Gold Dinar: An Offa You Can’t Refuse
By Mark Baldwin-Smith (Medium.com)
Barely a century after the life of Muhammad, a gold coin was minted in Anglo-Saxon England, bearing the inscription ‘there is no God but Allah alone’.
This series tells the rich, under-told and often surprising story of Islam in Medieval and Early Modern Europe, beginning with King Offa of Mercia and this enigmatic gold coin.
Making an Offa You Can’t Refuse
King Offa of Mercia (ca. 730-796 CE) was one of the greatest pre-Norman kings in English history. Seizing the throne after a period of civil war, treachery and perilously short reigns, Offa consolidated control over the traditional domains of Mercia, centred on the Midlands and Welsh Marches. Over his long reign, Offa would go on to dominate the neighbouring kingdoms of Essex, Sussex, Wessex, Kent and East Anglia; essentially uniting all of England south of the Humber estuary.
The 8th Century was a remarkable period in European history, with Charlemagne uniting much of France, Germany and Italy under one Imperial crown and the Umayyad Caliphate conquering most of the Iberian peninsular, bringing what is now Spain and Portugal into a realm stretching as far east as Pakistan. Offa may have been a tribal big-man with delusions of grandeur, in comparison to Charlemagne, but his ability to look beyond England may have been one of his greatest strengths.
Following Charlemagne’s monetary reforms on the continent, the dominions of Offa began minting large, beautifully detailed coins bearing his name or image. Offa and his moneyers were seemingly keen to adapt designs from other realms, as shown by a silver penny bearing the name and portrait of his wife Cynethryth (Fig.1), which was possibly inspired by a similar series commissioned by Basileos Konstantinos VI commemorating his mother, Basilissa Eirene.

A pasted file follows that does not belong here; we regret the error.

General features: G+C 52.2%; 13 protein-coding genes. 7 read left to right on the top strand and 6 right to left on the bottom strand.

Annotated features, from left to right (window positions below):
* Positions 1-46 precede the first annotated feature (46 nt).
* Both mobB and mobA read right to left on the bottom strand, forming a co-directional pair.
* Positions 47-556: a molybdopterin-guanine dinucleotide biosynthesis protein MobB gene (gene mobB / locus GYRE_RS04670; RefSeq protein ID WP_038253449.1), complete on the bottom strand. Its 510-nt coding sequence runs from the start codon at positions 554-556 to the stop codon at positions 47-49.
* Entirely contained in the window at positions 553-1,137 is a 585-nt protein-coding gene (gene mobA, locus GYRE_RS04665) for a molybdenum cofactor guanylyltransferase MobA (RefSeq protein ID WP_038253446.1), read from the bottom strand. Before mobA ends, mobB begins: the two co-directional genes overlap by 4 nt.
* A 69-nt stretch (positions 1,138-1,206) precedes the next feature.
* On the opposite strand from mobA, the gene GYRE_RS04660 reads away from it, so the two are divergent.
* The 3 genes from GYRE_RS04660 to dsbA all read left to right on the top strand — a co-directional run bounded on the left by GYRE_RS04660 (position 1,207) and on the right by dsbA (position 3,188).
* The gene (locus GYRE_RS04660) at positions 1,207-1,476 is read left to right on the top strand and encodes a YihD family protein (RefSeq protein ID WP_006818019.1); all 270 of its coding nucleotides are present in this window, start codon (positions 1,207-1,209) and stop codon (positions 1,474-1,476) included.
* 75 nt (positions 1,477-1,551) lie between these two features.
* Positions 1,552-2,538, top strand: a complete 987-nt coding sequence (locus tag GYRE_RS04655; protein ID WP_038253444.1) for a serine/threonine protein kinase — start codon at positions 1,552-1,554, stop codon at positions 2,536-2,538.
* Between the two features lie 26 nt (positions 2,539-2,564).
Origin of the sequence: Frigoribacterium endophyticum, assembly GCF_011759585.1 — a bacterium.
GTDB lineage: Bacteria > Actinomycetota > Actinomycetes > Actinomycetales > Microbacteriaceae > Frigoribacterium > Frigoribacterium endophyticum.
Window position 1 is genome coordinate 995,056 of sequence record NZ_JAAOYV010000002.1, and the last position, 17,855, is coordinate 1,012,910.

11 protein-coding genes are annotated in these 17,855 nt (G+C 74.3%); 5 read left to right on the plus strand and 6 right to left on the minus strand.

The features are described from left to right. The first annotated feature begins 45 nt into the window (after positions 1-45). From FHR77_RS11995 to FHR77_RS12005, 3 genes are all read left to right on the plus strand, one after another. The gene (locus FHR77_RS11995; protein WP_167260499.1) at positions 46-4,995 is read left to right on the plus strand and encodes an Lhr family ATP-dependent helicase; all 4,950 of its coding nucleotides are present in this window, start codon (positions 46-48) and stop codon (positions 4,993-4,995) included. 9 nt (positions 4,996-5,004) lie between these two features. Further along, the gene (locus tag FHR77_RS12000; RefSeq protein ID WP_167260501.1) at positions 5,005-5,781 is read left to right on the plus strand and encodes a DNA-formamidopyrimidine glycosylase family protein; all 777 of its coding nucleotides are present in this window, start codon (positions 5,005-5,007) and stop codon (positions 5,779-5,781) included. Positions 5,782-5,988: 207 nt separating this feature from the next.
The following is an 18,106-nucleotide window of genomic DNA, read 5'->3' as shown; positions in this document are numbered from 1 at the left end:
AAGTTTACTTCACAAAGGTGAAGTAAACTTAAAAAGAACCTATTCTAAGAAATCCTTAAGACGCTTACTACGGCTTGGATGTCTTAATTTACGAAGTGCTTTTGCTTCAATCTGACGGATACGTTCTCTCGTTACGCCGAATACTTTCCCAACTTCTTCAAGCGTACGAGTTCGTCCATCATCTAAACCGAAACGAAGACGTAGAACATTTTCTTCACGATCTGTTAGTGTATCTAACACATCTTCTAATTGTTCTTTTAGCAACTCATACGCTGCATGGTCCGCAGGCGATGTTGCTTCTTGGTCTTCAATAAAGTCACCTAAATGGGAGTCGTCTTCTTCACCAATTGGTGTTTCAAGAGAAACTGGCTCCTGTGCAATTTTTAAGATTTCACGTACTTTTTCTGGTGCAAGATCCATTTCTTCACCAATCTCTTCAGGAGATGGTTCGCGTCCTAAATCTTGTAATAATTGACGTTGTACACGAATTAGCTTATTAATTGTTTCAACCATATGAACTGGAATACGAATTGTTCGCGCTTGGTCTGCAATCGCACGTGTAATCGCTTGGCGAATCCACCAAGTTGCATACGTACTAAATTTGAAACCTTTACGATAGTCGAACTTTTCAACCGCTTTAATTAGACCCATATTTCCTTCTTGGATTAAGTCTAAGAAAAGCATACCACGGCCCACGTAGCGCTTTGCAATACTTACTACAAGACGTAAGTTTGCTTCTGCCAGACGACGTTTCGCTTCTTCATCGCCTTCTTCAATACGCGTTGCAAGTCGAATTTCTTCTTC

The profile of Cynethryth (Fig.1), and of Offa himself in other coins, appears to be loosely modelled on those of Roman design. However, one of the most remarkable and enigmatic coins from Offa’s reign is Arabic in appearance. One of the rarest and most valuable types of coin in Early Medieval Europe was the gold mancus or dinar such as that minted under Offa (Fig.2).
Why did Offa have such a valuable coin minted, bearing the Arabic inscription ‘there is no God but Allah alone’? Had Offa, having spent much of his reign squabbling with meddlesome Archbishops, finally turned to Islam?
Certainly not. Offa’s gold dinar was both a PR stunt and a cunning trade incentive. By 750 CE, the Abbasid Caliphs had ousted the Umayyads, making them the pre-eminent power in the Mediterranean; across which the Islamic gold dinar (Fig.3) was the de facto currency. Offa’s own, home-struck dinar were convincing imitations, protecting Anglo-Saxon merchants from being refused entry to Europe’s most lucrative market. An added benefit, for Offa, was that these coins would spread the ambitious King’s name to far-off lands.
While the Anglo-Saxon Chronicle does not record Offa’s PR agency by name, we do know that he was the first king elevated, retrospectively, to the title of Rex Anglorum or King of the English.